I love it, but I also find it confusing and sometimes intimidating and this is at least part of the reason for my reflective mood, that and a natural – for me at least – slight new year/new beginnings angst. There is so much out there (banal statement of the year award!) that, although I see a lot of theatre and other live performance, I sometimes feel as if I am missing all the really important shows and am not entirely sure where my own (largely northern England-based) work fits in… The possible opportunities can also sometimes seem endless, which, while fantastic, can be scary, as knowing exactly which route to follow (no twitter pun intended) can be very hard to determine – and that’s without having to consider the practical money-making aspects…

So, where does this leave me at the start of 2014?

Well, to be honest, better off (I think/hope) than at the start of 2013. Aided and abetted by twitter – and other social media – ELART and The Rose Company shows were well-supported and well-received in my Lancaster home-city and a range of places around the country last year and we have a new set of dates for Lady Jane Lumley’s Iphigenia starting on January 12th (please see http://www.therosecompany.posthaven.com for full details and ticket links). Twitter also allowed me to have some conversations with people I would never have dared to contact via any other means and gave me the means to contribute to some important arts discussions (albeit in a tiny way) that I would never have had access to in any other way – I hope to continue this type of involvement in 2014.

However, as well as online connections, in 2014, I hope to further the face-to-face contacts that have been hugely valuable in 2013. These include (but are certainly not limited to):

– rehearsal rooms, which clearly abound with face-to-face-ness – I can’t wait to start working with talented performers in rehearsal rooms this year – Iphigenia and beyond
– the freelancers gathering, which started in summer 2013, and has brought about a range of possible projects and useful professional connections; it’s been a great addition to Lancaster life and I look forward to experiencing its development in 2014
– open space conferences – these have been a revelation to me and I can’t get enough of them! I loved the Fun Palaces one in October – and fully intend to play my part in making sure Lancaster has a fun palace in October 2014. I’m also really looking forward to D and D 9 in London at the end of January, which looks to be by far the largest open space I will ever have attended and is likely to give some face-to-face time with some twitter connections

So, on balance, I’m looking forward to meeting and working with an exciting range of people both online and off in 2014 – and hopefully making high-quality work, which resonates with a range of audiences – arguably the most important connection of all (but that’s for another blog post…)

Let’s connect!

elaru xx

Shameless Plugs

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I’m tired. I’ve spent almost the whole day publicising Lady Jane Lumley’s Iphigenia, a Rose Company production and this blog is the final thing on my to do list.

I’ve contacted: two radio stations;  two local newspapers and (very scarily) one national paper; several schools and other educational establishments; some theatres; an online local website; as well as family, friends and any and every person I can think of who might conceivably be interested.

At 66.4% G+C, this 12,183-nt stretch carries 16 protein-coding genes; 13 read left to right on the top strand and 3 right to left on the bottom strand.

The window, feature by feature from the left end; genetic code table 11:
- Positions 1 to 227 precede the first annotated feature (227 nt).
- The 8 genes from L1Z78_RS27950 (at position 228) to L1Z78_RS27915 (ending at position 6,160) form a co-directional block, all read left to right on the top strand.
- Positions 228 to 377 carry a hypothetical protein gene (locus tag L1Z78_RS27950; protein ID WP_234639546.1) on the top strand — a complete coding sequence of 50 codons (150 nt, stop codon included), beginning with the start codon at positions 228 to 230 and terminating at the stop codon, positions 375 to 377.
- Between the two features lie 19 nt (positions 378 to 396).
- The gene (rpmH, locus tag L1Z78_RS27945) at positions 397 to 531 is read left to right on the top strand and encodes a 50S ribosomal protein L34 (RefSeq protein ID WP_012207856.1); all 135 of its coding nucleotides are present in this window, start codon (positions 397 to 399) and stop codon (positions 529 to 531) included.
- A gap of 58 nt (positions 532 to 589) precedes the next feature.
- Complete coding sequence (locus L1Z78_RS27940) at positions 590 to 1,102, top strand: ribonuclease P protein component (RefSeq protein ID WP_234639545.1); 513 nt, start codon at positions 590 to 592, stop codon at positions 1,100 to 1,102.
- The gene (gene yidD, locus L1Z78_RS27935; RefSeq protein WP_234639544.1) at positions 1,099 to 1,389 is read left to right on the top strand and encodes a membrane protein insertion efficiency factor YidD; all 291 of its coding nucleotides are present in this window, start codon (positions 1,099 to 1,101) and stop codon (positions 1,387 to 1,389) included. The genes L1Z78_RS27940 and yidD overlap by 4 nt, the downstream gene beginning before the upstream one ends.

Word of mouth comes next – and I will be talking incessantly about Iphigenia between now and the show in a month’s time. (If you meet me over the next few weeks, you have been warned!)

I started by saying I was tired, though: I am; I don’t find publicising shows easy. Not easy at all – and I never have. Publicity has to be done early in the rehearsal process in order to give an audience time to organise diaries and buy tickets, but as it is early, it always feels strange to me because the show has yet to really take shape, so I generally don’t feel absolutely certain what it is I’m publicising and I don’t want to give mis-information or to under-sell. This time is a little easier because November’s Iphigenia is a revival of July’s show, so I have much, much more idea than I sometimes do!

I also find the self-promotion aspect of publicity difficult – and I know I’m a long way from being alone in this. Many performance artists/makers are essentially private, even shy, people, but in order to gain the audiences they need/crave, they have to confidently promote themselves and their work. As a director, I try to look at it as largely  advertising the talent and work of my team, which I find much easier to do than focusing on myself. To help with this, I aim only to work with people whose talent and commitment I rate and on projects/productions in which I really believe.  The Rose Company’s Iphigenia is no exception to this and I’m already excited about – and proud of – its cast and designer.

So, onto the shameless plug of the title – you knew it was coming! Please make time to see The Rose Company, Lancaster’s new all-female company, perform Lady Jane Lumley’s Iphigenia this November.

Lancaster Castle – November 19, 20, 21 – 7.30pm

Homerton College, Cambridge – November 23 – 4pm

UCL, London – November 24 – 3pm

 

Running time is approximately 70 minutes and tickets are £5 for all venues. They can be reserved by contacting The Rose Company on rosecompanytheatre@gmail.com and payment should be made in cash on the door of the production.

Don’t miss the chance to see this extremely rarely performed gem – the first piece of dramatic literature by a woman in English and the first known translation of Euripides into English.

Hope to see you at one of the shows – and please tell your friends!

Thank you.

elaru xx